And perhaps, that is not enough. Gary Stager responded to my comment about not knowing what to do by providing examples from the past of people who stood up and took action

Learn about the struggle for voting rights, civil rights, women's rights, Watergate, Vietnam, the Iraq War and the role labor unions played in creating the US middle class and I suspect you will know what to do.

and I cannot argue with much that he said. Although, marching and protesting and speaking out against perceived ills and injustices is not necessarily the best way to keep one’s job; and taking actions that could result in becoming an unemployed voice for meaningful and relevant change in education would probably not be a wise choice. Yet, I want to do more. I want to be part of those who are fighting like hell to save an education system that serves ALL children well, that provides equity in opportunities and quality experiences, that is not driven by for-profit corporations or personal agendas.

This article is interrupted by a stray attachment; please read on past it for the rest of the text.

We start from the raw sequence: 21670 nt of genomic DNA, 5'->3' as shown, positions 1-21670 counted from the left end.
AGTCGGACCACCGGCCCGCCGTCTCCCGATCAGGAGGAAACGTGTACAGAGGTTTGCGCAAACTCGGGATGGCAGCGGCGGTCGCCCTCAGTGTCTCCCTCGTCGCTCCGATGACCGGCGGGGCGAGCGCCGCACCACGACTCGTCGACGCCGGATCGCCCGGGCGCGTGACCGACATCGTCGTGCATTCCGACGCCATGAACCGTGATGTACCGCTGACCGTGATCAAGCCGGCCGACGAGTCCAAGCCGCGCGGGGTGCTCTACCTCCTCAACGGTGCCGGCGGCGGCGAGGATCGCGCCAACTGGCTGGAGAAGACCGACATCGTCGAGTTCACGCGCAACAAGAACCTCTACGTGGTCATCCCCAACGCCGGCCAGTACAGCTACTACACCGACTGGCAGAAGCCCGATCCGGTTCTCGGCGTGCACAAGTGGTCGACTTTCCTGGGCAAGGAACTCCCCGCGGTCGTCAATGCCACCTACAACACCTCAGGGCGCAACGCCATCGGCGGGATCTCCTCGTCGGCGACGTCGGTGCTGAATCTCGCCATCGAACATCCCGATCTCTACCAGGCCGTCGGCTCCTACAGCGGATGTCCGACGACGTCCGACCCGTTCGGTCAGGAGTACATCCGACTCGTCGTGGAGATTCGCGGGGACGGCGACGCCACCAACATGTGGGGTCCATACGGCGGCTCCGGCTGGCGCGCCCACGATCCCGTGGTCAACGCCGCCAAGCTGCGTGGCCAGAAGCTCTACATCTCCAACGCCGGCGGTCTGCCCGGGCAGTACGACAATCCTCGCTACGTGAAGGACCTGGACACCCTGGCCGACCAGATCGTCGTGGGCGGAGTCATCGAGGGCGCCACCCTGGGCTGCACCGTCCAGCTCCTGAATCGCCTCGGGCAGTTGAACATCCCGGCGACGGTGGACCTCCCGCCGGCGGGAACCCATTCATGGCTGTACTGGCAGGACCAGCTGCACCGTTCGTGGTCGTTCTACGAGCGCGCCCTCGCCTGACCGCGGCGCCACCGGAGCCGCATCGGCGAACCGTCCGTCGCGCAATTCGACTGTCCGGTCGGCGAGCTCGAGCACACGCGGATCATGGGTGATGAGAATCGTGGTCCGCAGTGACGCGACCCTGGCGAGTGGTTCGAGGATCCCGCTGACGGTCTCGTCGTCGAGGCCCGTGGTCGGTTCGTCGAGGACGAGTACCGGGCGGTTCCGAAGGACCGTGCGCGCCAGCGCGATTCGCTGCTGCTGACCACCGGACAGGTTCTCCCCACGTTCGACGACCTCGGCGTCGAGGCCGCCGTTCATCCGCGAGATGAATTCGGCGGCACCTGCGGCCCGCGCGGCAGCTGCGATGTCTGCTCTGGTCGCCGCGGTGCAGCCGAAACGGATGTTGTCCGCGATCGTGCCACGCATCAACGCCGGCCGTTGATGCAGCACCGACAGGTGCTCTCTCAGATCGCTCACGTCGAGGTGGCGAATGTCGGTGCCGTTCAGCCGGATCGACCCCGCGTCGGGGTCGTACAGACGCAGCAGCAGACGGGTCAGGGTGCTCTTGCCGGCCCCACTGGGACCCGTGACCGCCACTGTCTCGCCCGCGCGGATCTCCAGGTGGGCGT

However, to “join the action,” I need to know where the action is and how to get in. You see, part of my frustration is that the ‘action,’ as I see it, exists mainly on-line through various social media networks. I follow people on Twitter (and some follow me), I read and comment on people’s blogs. Yet, I am not really “in” the group. And this is where, feeling as though I am back in middle school - one of those kids who wants to be part of the “in” group, feeling as though I could be/should be part of them - but outside the occasional and brief interaction, I stay on the outside looking in. I must say that Will has always been responsive to my questions, comments, and emails - something I appreciate, especially knowing how many people follow his work. Chris Lehman , likewise, is always very approachable and willing to have conversations, accommodate visits. There are others, too, to whom I have reached out and been well-received. Scott McLeod has actively ‘recruited’ educators to take part and develop an on-line presence. But, when I attended the ISTE conference in June, I felt awkward when I would see people who I followed on-line; people whose faces I knew, had interacted with on-line (albeit in one-way communication - my reading their words and responding). I wanted to approach them, to say hello, to engage in conversation, but I felt I would be acting more like a ‘groupie,’ than a colleague. That ‘barrier’ is a self-imposed one for sure, but I wonder how many other educators feel the same way?